Wednesday, February 22, 2012

A new class of planet

One of the most unusual planets ever encountered outside of our solar system was discovered in 2009.  Astronomers have now confirmed that strangeness.

Dubbed GJ1214b...we really need to get a new name for it...the planet orbits a red dwarf star that is 40 light years from Earth in the constellation Ophiucus.  In terms of size, it is quite a bit larger than Earth but still smaller than the outer gas giants in our solar system such as Neptune.  What makes this planet so unique is that its mass is almost entirely made up of water.  Other indications seem to suggest a thick, steamy atmosphere around the planet as well.  This certainly has many interests piqued for as according to our limited understanding, the rule of thumb is that "where there is water, there is life."

As someone is apt to ask (including myself), "how do astronomers know any of this?"  According to the article linked above, the Hubble Space Telescope watched GJ1214b as it crossed in front of its home star.  Astronomers were able to deduce the planet's watery composition due to the way that the starlight was filtered through the planet's atmosphere and by the infrared color of its sunset.  Fascinating!

"The high temperatures and high pressures would form exotic materials like 'hot ice' or 'superfluid water,' substances that are completely alien to our everyday experience," said one of the lead astronomers on the study.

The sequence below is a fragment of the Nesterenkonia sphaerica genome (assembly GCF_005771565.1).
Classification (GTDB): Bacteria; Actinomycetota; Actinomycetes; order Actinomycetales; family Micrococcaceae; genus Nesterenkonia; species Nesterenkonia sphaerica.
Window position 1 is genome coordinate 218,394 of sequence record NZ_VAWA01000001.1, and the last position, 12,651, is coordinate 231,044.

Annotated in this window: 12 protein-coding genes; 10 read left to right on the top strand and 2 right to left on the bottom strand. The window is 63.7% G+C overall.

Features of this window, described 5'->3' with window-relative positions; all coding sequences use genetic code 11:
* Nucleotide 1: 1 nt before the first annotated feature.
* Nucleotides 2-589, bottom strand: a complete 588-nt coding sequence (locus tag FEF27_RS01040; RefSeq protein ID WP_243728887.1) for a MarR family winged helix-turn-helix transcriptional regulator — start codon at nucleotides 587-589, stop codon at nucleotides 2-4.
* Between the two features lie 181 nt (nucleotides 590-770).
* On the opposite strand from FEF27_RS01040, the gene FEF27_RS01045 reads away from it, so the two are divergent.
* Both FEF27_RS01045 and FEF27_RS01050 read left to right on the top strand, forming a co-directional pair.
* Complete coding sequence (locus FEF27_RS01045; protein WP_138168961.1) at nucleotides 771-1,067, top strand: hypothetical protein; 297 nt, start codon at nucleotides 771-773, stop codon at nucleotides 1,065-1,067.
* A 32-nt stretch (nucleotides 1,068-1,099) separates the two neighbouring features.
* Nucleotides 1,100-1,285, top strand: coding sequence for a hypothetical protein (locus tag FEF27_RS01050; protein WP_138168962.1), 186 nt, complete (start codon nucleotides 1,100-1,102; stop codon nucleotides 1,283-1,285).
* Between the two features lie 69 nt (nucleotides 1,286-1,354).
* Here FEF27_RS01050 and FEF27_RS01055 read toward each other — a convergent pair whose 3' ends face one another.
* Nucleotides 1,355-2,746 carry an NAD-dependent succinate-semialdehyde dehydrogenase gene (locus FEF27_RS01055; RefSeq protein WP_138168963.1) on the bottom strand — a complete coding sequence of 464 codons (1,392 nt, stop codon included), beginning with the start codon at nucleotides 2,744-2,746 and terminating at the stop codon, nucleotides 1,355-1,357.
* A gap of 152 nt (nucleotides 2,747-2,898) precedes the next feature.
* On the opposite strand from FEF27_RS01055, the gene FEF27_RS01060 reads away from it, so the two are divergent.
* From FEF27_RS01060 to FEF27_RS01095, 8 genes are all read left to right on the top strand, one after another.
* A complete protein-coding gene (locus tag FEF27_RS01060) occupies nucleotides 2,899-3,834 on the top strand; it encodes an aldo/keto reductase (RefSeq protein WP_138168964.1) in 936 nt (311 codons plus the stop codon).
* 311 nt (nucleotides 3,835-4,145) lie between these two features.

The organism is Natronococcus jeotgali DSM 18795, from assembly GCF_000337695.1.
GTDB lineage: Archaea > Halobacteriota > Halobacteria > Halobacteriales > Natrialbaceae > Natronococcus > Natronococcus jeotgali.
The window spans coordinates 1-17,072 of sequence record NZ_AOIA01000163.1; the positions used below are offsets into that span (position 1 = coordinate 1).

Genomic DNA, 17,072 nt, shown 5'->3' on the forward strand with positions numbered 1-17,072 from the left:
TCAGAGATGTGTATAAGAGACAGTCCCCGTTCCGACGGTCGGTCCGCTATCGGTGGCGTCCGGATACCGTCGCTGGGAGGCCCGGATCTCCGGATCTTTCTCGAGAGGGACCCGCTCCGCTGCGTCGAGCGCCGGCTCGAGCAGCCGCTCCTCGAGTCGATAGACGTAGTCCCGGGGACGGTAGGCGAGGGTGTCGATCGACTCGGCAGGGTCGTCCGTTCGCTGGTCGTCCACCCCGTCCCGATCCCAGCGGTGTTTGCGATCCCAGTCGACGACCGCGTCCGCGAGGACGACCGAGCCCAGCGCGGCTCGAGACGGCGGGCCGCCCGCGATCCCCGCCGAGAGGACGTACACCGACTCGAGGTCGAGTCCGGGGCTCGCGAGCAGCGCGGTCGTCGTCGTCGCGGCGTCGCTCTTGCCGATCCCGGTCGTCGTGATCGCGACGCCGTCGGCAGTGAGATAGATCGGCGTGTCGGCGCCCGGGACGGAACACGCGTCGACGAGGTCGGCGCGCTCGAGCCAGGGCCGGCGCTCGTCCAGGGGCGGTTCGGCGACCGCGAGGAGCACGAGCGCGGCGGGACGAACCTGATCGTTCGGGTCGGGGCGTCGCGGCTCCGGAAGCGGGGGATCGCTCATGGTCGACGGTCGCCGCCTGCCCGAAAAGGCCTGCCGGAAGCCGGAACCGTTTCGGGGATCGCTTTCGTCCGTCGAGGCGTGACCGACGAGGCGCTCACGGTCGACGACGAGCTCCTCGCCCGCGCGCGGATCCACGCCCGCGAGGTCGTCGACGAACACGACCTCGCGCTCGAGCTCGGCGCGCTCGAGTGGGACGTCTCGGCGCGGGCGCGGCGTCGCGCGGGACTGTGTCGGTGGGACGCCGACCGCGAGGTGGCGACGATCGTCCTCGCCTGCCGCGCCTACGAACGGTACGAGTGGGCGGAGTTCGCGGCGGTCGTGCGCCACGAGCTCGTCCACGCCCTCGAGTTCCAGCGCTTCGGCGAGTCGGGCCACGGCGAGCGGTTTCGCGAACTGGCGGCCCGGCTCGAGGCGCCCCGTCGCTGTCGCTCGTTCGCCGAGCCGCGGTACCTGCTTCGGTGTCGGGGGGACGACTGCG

What I like most about this discovery is that it bears out the old axiom of "the universe isn't stranger than we imagine, it's stranger than we can imagine."  "Hot ice?"  "Superfluid water?"  Not too long ago, such concepts would have been dismissed.  Not only that, but suggestions of a "waterworld" planet would have been relegated to science fiction, something like Kamino in Star Wars: Episode II.  Now we've found one.

Our definitions of what is "standard" keep getting plied like Silly Putty; not breaking, just stretching beyond points we previously thought unreachable.  Sort of akin to how black holes have gone from being a mere theory to a generally accepted fact.

Speaking of black holes, the next time you're experiencing a windy day, just remember that the smallest black hole known in our galaxy has winds of nearly 20 million miles per hour.  Imagine experiencing that while crossing the event horizon and moving ad rem towards the compression point.  Reminds me of a short story I wrote.   Maybe we can get Graymalkin to chime in here as is the black hole expert in residence here at Strange Horizons.

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